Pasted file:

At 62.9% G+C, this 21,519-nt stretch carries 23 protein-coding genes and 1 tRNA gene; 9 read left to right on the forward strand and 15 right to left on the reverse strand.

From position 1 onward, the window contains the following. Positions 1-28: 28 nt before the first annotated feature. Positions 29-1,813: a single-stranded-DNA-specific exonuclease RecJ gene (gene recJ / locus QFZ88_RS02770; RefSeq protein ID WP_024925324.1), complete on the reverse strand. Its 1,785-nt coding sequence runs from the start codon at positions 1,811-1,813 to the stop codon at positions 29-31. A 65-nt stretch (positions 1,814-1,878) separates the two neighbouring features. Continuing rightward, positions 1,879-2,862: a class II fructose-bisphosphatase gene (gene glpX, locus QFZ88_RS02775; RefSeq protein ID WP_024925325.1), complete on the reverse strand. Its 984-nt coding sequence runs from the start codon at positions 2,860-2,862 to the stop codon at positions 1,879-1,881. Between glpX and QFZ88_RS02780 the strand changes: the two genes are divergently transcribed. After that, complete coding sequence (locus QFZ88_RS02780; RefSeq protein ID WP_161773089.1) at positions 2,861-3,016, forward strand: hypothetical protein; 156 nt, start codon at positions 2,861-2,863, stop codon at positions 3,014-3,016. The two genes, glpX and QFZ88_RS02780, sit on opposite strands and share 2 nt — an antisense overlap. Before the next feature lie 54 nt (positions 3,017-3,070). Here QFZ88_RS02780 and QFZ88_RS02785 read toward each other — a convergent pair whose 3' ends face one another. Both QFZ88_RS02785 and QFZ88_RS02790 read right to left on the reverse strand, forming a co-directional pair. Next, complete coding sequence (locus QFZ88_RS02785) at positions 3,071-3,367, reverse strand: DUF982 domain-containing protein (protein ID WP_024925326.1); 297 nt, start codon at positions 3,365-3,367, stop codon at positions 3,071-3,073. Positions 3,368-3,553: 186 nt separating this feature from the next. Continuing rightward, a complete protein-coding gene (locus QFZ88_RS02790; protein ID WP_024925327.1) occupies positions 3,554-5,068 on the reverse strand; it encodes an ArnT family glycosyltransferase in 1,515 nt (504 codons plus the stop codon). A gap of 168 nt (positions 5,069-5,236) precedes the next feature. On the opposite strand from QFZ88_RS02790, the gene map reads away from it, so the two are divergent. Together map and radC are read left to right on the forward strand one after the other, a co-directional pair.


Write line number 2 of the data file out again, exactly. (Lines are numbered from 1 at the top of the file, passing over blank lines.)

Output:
From position 1 onward, the window contains the following. Positions 1-28: 28 nt before the first annotated feature. Positions 29-1,813: a single-stranded-DNA-specific exonuclease RecJ gene (gene recJ / locus QFZ88_RS02770; RefSeq protein ID WP_024925324.1), complete on the reverse strand. Its 1,785-nt coding sequence runs from the start codon at positions 1,811-1,813 to the stop codon at positions 29-31. A 65-nt stretch (positions 1,814-1,878) separates the two neighbouring features. Continuing rightward, positions 1,879-2,862: a class II fructose-bisphosphatase gene (gene glpX, locus QFZ88_RS02775; RefSeq protein ID WP_024925325.1), complete on the reverse strand. Its 984-nt coding sequence runs from the start codon at positions 2,860-2,862 to the stop codon at positions 1,879-1,881. Between glpX and QFZ88_RS02780 the strand changes: the two genes are divergently transcribed. After that, complete coding sequence (locus QFZ88_RS02780; RefSeq protein ID WP_161773089.1) at positions 2,861-3,016, forward strand: hypothetical protein; 156 nt, start codon at positions 2,861-2,863, stop codon at positions 3,014-3,016. The two genes, glpX and QFZ88_RS02780, sit on opposite strands and share 2 nt — an antisense overlap. Before the next feature lie 54 nt (positions 3,017-3,070). Here QFZ88_RS02780 and QFZ88_RS02785 read toward each other — a convergent pair whose 3' ends face one another. Both QFZ88_RS02785 and QFZ88_RS02790 read right to left on the reverse strand, forming a co-directional pair. Next, complete coding sequence (locus QFZ88_RS02785) at positions 3,071-3,367, reverse strand: DUF982 domain-containing protein (protein ID WP_024925326.1); 297 nt, start codon at positions 3,365-3,367, stop codon at positions 3,071-3,073. Positions 3,368-3,553: 186 nt separating this feature from the next. Continuing rightward, a complete protein-coding gene (locus QFZ88_RS02790; protein ID WP_024925327.1) occupies positions 3,554-5,068 on the reverse strand; it encodes an ArnT family glycosyltransferase in 1,515 nt (504 codons plus the stop codon). A gap of 168 nt (positions 5,069-5,236) precedes the next feature. On the opposite strand from QFZ88_RS02790, the gene map reads away from it, so the two are divergent. Together map and radC are read left to right on the forward strand one after the other, a co-directional pair.